Re:We really need to sandbox all browser sessions (3, Interesting)

0123456 (636235) | more than 3 years ago | (#34057510)

Attention browser developers:

Start sandboxing the browser so that by default, plug-ins are sandboxed from each other and from instances of each other in other "sessions" and they are not allowed a persistent storage.

Or run Linux and use an Apparmor wrapper to prevent Flash from doing anything bad if it's compromised.

On my systems it can't read much of anything, can't write to anything other than /tmp and its own config files, and web sites can't download flash turds to track me... all enforced by the kernel.

Re:We really need to sandbox all browser sessions (1)

shutdown -p now (807394) | more than 3 years ago | (#34058078)

How do you do that, given that it is loaded in the browser process - or did you put those restrictions on your entire browser?

Re:We really need to sandbox all browser sessions (1, Informative)

Anonymous Coward | more than 3 years ago | (#34057610)

Unless the end-user overrode the settings, only highly trusted plugins would be allowed persistent local storage and cross-session communication, and one of the criteria of being "trusted" is that the browser validated the plugin against a list of known-clean plugins in the last few hours.

Which would be great - except that the fucktarded conslutant crowd that brought us IE6-specific ActiveX plug-ins for "enterprise" software, has now migrated to Flash. Cloud/webapp type stuff are being used for things like HR, payroll, and other internal accounting processes, and as IE6 gets phased out, these vendor-lock-in apps are now increasingly becoming Flash-based. And since it's no longer as easy to control whether a user regularly deletes cookies, these bits of cubicleware all seem to require the use of LSOs. The more things change, the more they stay the same. *sigh*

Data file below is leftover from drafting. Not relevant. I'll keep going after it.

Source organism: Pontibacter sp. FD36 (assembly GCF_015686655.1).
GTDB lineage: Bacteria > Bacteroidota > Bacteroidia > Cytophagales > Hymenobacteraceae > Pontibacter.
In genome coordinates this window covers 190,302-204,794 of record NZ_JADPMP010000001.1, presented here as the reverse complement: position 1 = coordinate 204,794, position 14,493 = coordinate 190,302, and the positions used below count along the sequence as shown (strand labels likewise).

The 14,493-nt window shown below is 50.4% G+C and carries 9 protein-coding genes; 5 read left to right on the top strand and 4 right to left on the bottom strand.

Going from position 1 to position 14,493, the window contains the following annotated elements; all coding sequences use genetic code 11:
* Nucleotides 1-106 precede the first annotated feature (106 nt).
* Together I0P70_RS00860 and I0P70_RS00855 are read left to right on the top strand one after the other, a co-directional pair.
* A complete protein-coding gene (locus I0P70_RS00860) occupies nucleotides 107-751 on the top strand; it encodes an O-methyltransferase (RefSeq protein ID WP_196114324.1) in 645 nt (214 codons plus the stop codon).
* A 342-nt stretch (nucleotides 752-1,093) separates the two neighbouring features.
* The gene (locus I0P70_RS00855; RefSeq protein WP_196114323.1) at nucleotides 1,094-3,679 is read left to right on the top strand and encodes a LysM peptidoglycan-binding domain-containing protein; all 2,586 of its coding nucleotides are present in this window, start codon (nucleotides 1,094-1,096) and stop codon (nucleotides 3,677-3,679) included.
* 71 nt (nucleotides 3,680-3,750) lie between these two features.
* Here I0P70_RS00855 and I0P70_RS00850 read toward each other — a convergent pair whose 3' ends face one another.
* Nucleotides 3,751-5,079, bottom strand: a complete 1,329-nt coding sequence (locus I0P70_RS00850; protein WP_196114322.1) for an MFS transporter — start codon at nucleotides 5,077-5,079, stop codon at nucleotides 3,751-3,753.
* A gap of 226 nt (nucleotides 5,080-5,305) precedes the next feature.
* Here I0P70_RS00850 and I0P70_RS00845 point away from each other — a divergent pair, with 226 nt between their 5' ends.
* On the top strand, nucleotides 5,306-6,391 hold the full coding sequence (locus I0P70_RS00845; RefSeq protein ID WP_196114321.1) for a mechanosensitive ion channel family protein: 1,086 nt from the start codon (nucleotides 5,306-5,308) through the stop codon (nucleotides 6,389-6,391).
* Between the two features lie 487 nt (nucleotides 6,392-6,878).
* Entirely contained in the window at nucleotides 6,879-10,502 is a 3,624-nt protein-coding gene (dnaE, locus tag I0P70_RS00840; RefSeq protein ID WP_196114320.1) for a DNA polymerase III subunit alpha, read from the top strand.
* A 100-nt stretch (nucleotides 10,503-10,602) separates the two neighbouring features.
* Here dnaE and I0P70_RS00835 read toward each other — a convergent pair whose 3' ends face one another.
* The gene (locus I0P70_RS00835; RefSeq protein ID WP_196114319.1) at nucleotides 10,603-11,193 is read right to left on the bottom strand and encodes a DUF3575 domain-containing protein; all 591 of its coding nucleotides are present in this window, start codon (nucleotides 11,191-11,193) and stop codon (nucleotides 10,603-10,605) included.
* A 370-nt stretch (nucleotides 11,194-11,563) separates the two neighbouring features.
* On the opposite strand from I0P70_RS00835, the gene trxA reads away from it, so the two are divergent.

Re:We really need to sandbox all browser sessions (0)

Anonymous Coward | more than 3 years ago | (#34058166)

You already can. In Chrome use the --safe-plugins switch. It will assuredly prevent this exploit (no more user privileges) but it will also break Flash on some websites -- which is why Google didn't default plugins to the sandbox like they did the browser & extensions.

Code Exploit Discovery Automation (1)

BoRegardless (721219) | more than 3 years ago | (#34057310)

After a decade of huge hacker security breakthroughs of systems, I wonder how long we have to go before automated code structure and testing gets good enough to be able to routinely find all the typical things that might represent a problem. Acrobat has been around so long it ought to be basically bullet-proof, but isn't. What gives here? I use a lot of Adobe applications and I personally want to see them get out of this problem.

Re:Code Exploit Discovery Automation (3, Interesting)

Statecraftsman (718862) | more than 3 years ago | (#34057686)

There's no correlation between age of a product and security. If anything the older the project and more nebulous the code base, the less likely anyone inside Adobe even understands it all. I use sumatrapdf and evince so I'm not affected personally but I think the only hope is either replacement or freeing the source code for the product. From a business perspective, Adobe will only go and fix bugs that become a big enough PR disaster that they can't ignore them. There would also need to be a viable alternative to their products.

Similarly to how Microsoft has had to acknowledge OpenOffice, at some point hopefully GIMP and Inkscape and other creative tools will cause Adobe to address their own issues. The software industry has a serious lack of competition and without free software that closely mimics commercial products, it's hard to imagine anything improving substantially in the near future.

My flashblock whitelist (1)

retaj (1020999) | more than 3 years ago | (#34057332)

is now clear.

Relevant? Bah (3, Interesting)

markdavis (642305) | more than 3 years ago | (#34057368)

>"The vulnerability affects Flash on all of the relevant platforms, including Android, as well as Reader on Windows and Mac"

What horrible wording. One could read that to mean Linux is not a "relevant platform" in general, or that the vulnerability can't use the exploit to do anything to a Linux system or several other things.

From the article:

"A critical vulnerability has been identified in Flash Player 10.1.85.3 and earlier versions for Windows, Macintosh, Linux and Solaris; Adobe Flash Player 10.1.95.2 and earlier versions for Android; and the authplay.dll component that ships with Adobe Reader 9.4 and earlier 9.x versions for Windows, Macintosh and UNIX, and Adobe Acrobat 9.4 and earlier 9.x versions for Windows and Macintosh."